Proleće is a restaurant where the interior makes you feel as if you’re trapped in one of the movies filmed in Belgrade during the ’70s, whereas the food is almost as good as my grandma’s.
For years, it has been a meeting place for students who would gather to discuss art and politics while enjoying home-cooked dishes for more than affordable prices.
I enjoy going to Proleće by myself and practising the art of people-watching. While waiting for my sauerkraut, I look at a young lady who has taken her granddad out for lunch; I’m witnessing father and son bonding at the table in front of me; I can hear a conversation between an older couple at the next table. Even after 50 years of marriage, he takes care that she gets her glass of red wine after lunch and explains to the waiter how important it is that the wine is not too chilled so that she wouldn’t get a sore throat. Behind me is a group of friends, my peers, and they put tables together. Someone has ordered sausages, another goulash or pilau, so they are sharing food and everyday-life updates.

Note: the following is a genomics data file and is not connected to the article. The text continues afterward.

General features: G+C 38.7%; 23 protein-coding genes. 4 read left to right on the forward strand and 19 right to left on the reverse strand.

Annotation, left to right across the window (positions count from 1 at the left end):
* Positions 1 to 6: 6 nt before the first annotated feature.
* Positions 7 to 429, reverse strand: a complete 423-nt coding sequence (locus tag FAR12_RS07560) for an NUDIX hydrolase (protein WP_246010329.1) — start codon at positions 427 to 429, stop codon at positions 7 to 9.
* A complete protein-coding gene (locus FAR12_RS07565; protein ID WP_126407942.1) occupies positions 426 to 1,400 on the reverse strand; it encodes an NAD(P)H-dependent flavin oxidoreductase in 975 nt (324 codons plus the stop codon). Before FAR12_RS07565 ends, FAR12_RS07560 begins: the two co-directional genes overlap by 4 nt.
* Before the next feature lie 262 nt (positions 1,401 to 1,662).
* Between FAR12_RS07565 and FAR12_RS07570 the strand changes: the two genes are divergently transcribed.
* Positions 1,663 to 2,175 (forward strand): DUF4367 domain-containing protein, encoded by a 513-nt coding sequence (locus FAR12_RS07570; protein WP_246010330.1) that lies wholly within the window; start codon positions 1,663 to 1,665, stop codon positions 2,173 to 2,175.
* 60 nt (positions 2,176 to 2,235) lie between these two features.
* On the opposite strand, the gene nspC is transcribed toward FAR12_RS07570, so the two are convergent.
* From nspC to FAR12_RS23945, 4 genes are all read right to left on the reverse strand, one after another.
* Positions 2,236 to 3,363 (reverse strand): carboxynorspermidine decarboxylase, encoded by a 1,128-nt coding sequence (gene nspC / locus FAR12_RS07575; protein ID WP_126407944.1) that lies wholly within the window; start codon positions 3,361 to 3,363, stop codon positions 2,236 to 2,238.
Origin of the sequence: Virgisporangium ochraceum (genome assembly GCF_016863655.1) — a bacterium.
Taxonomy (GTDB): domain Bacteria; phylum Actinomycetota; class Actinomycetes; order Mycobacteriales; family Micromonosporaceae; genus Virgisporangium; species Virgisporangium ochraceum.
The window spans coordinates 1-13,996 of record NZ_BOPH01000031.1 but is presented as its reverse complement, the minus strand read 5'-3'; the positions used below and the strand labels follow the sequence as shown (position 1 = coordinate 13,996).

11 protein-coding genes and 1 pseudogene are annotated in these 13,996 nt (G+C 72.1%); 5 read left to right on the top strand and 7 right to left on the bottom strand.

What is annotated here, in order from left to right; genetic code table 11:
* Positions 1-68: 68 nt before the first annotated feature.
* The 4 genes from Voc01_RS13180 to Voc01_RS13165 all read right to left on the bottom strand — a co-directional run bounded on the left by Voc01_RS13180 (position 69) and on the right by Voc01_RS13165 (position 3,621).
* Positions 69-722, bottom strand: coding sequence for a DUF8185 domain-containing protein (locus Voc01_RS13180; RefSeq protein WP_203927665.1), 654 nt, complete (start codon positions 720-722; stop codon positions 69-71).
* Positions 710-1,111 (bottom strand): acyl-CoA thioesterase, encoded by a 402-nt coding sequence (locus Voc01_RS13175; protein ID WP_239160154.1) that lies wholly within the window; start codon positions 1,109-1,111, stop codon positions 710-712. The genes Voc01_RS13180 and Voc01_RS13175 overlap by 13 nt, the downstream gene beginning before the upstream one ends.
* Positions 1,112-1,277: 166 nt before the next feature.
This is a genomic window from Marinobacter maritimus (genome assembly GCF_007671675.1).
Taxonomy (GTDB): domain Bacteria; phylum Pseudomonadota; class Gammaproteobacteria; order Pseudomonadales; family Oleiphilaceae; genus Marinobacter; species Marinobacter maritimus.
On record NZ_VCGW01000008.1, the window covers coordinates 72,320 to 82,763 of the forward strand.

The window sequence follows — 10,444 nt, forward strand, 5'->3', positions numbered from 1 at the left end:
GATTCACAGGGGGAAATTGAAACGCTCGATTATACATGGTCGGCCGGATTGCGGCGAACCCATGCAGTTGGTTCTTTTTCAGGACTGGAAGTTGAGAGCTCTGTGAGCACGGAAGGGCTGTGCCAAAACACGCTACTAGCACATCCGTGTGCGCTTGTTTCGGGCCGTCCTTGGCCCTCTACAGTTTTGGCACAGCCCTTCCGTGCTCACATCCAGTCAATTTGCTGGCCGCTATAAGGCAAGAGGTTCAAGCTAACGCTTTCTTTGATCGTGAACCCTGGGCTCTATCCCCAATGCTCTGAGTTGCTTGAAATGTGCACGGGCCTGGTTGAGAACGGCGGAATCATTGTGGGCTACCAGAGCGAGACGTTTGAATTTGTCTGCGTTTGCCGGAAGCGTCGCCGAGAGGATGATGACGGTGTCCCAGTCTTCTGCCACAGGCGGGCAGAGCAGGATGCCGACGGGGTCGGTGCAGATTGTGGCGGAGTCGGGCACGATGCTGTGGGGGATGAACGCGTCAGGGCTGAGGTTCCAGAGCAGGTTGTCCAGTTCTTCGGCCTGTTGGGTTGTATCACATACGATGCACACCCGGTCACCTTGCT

The waiters are experienced enough to recognize if you are in the mood for small talk or if you want to be felt alone. Extra tip: if you want to feel like a genuine local, ask for litre-litre (1L of wine & soda water).